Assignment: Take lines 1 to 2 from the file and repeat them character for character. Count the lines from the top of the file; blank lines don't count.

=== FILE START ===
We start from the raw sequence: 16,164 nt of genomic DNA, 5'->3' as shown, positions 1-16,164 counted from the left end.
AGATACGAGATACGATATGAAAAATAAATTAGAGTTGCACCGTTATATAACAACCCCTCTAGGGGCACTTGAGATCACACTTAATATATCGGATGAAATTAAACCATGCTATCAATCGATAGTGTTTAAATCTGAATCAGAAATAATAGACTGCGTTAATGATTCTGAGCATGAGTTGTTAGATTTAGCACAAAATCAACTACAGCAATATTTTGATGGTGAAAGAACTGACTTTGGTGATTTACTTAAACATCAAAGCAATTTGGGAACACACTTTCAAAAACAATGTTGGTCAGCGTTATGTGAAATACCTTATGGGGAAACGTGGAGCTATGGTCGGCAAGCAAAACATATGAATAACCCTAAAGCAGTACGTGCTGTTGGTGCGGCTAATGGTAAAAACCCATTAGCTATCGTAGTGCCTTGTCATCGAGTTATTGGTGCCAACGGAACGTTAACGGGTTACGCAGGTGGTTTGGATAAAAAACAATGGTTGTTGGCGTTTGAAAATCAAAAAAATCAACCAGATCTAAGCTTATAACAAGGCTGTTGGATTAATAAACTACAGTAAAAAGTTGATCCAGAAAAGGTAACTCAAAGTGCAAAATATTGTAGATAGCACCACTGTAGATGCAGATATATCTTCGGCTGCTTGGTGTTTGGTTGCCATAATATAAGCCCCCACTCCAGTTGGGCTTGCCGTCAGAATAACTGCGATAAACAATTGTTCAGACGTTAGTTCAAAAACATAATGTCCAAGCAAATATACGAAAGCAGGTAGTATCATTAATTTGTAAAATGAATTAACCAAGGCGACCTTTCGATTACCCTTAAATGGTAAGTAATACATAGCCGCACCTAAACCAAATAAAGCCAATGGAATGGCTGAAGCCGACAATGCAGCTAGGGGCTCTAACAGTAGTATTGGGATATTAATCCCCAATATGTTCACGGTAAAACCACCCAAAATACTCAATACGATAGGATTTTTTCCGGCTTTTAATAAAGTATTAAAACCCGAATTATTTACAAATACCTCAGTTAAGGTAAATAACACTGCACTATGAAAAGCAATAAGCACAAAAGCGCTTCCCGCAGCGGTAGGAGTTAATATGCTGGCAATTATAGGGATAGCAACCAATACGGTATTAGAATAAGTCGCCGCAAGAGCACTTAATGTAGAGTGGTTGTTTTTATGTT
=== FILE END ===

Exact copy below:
We start from the raw sequence: 16,164 nt of genomic DNA, 5'->3' as shown, positions 1-16,164 counted from the left end.
AGATACGAGATACGATATGAAAAATAAATTAGAGTTGCACCGTTATATAACAACCCCTCTAGGGGCACTTGAGATCACACTTAATATATCGGATGAAATTAAACCATGCTATCAATCGATAGTGTTTAAATCTGAATCAGAAATAATAGACTGCGTTAATGATTCTGAGCATGAGTTGTTAGATTTAGCACAAAATCAACTACAGCAATATTTTGATGGTGAAAGAACTGACTTTGGTGATTTACTTAAACATCAAAGCAATTTGGGAACACACTTTCAAAAACAATGTTGGTCAGCGTTATGTGAAATACCTTATGGGGAAACGTGGAGCTATGGTCGGCAAGCAAAACATATGAATAACCCTAAAGCAGTACGTGCTGTTGGTGCGGCTAATGGTAAAAACCCATTAGCTATCGTAGTGCCTTGTCATCGAGTTATTGGTGCCAACGGAACGTTAACGGGTTACGCAGGTGGTTTGGATAAAAAACAATGGTTGTTGGCGTTTGAAAATCAAAAAAATCAACCAGATCTAAGCTTATAACAAGGCTGTTGGATTAATAAACTACAGTAAAAAGTTGATCCAGAAAAGGTAACTCAAAGTGCAAAATATTGTAGATAGCACCACTGTAGATGCAGATATATCTTCGGCTGCTTGGTGTTTGGTTGCCATAATATAAGCCCCCACTCCAGTTGGGCTTGCCGTCAGAATAACTGCGATAAACAATTGTTCAGACGTTAGTTCAAAAACATAATGTCCAAGCAAATATACGAAAGCAGGTAGTATCATTAATTTGTAAAATGAATTAACCAAGGCGACCTTTCGATTACCCTTAAATGGTAAGTAATACATAGCCGCACCTAAACCAAATAAAGCCAATGGAATGGCTGAAGCCGACAATGCAGCTAGGGGCTCTAACAGTAGTATTGGGATATTAATCCCCAATATGTTCACGGTAAAACCACCCAAAATACTCAATACGATAGGATTTTTTCCGGCTTTTAATAAAGTATTAAAACCCGAATTATTTACAAATACCTCAGTTAAGGTAAATAACACTGCACTATGAAAAGCAATAAGCACAAAAGCGCTTCCCGCAGCGGTAGGAGTTAATATGCTGGCAATTATAGGGATAGCAACCAATACGGTATTAGAATAAGTCGCCGCAAGAGCACTTAATGTAGAGTGGTTGTTTTTATGTT